Mark Harrison and Julie Kemmy, both of whom work for Equal Lives, a user-led disabled people’s organisation (DPO) supporting people who face disabling barriers in Norfolk and Suffolk, explain the crisis facing Universal Credit

 

Universal Credit (UC) is potentially May’s Poll Tax. It could be her Thatcher moment. This pernicious assault on the rights of UK citizens to welfare benefits has, during its pilot phases, caused huge poverty, rent arrears and hunger for claimants, their children and families. The people affected have to rely on food banks and go into debt just to survive while waiting for their rightful benefit. This affects poor and disabled people who are being deliberately made vulnerable by this ideologically driven assault.

The groundswell of opposition is growing rapidly in the country at large and within Parliament. The cross-party DWP select committee has called for a halt to the roll out. The introduction of UC in North Kensington has been postponed. The potential for conflict, not seen since the Poll Tax and inner city uprisings, in the Grenfell area has caused a political retreat. However at Tory Party conference the DWP Minister David Gauke confirmed that UC will continue to be rolled out without any pause or reform.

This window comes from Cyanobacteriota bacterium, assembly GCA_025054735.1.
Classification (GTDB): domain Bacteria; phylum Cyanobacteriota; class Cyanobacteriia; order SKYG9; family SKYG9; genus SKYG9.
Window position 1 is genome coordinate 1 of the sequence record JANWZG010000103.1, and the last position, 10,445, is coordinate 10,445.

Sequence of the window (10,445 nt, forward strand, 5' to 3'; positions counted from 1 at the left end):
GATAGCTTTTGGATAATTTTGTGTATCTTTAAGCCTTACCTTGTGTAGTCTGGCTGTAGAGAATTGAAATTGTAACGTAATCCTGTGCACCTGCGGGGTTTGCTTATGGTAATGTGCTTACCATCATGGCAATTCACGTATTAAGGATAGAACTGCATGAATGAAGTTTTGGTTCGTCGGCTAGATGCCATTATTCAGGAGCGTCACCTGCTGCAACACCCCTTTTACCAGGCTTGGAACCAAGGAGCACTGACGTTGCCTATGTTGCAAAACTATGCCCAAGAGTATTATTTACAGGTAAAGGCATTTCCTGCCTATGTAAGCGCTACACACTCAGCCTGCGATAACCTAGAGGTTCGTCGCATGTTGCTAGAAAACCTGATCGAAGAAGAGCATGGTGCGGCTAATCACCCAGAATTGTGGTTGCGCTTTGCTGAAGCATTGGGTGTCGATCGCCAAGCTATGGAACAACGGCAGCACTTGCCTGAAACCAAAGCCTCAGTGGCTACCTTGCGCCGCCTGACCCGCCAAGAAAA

Where does it come from? In 2003, Iain Duncan Smith said: “I want to be the party for the poor.” He spoke at a 2005 Labour Party conference fringe meeting, saying Labour’s definition of poverty was too limited: it is “not just about a lack of basics but a lack of sufficient resources to participate in the life of the community”. After losing the party leadership he founded the Centre for Social Justice, which published reports on poverty and welfare reform. However when he became Work and Pensions Secretary in 2010 he reverted to Tory type. He announced the plan for UC at the Conservative conference in the same year.